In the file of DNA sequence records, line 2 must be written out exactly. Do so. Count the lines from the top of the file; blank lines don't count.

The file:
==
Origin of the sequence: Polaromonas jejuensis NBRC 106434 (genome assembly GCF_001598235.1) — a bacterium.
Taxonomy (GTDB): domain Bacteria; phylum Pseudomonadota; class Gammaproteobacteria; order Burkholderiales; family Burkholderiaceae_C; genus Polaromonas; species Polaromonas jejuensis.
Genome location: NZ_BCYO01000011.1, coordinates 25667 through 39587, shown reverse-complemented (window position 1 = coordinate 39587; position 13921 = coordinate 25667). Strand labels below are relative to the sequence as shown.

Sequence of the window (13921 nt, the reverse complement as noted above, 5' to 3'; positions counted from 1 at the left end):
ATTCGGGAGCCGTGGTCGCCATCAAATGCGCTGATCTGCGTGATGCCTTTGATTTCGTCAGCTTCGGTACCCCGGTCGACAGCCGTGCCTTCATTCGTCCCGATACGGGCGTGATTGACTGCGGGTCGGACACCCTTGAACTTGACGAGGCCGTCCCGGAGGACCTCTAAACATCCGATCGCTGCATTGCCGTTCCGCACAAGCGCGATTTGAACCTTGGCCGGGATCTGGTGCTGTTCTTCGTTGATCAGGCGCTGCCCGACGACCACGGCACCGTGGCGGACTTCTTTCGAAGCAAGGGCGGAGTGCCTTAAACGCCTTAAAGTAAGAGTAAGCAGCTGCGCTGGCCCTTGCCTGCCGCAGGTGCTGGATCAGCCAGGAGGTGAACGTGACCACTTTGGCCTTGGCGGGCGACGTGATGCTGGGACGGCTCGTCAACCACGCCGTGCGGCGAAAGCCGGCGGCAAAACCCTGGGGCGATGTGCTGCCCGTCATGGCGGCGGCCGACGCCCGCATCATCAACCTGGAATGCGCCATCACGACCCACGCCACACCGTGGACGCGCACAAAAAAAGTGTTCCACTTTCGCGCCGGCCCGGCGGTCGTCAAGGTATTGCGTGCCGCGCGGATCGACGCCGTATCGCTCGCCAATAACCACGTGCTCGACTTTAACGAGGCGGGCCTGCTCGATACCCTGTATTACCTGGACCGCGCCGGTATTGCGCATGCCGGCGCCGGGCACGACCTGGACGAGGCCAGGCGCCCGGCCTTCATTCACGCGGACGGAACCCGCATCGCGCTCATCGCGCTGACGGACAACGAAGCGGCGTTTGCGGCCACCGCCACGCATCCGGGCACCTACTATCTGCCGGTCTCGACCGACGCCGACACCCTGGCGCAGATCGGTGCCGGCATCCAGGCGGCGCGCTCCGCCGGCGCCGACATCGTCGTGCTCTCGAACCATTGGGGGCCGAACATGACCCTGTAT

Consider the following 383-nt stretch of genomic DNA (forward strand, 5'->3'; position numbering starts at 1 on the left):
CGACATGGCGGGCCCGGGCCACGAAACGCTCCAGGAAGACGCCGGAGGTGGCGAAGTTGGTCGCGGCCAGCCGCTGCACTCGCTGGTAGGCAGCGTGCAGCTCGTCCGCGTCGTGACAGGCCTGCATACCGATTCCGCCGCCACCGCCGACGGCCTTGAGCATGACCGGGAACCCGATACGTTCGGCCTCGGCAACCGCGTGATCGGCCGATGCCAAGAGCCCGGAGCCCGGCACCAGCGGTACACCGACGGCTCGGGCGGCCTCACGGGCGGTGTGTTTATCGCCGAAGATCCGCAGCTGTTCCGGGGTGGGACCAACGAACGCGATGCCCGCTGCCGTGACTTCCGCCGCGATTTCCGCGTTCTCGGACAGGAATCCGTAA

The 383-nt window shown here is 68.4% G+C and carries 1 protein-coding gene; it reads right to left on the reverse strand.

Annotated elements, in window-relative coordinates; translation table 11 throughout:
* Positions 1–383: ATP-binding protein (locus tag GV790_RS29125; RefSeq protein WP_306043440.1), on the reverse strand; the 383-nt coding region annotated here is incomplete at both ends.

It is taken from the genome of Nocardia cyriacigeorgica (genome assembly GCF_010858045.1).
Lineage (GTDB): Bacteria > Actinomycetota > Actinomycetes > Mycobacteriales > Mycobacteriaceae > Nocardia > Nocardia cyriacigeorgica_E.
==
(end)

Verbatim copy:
Taxonomy (GTDB): domain Bacteria; phylum Pseudomonadota; class Gammaproteobacteria; order Burkholderiales; family Burkholderiaceae_C; genus Polaromonas; species Polaromonas jejuensis.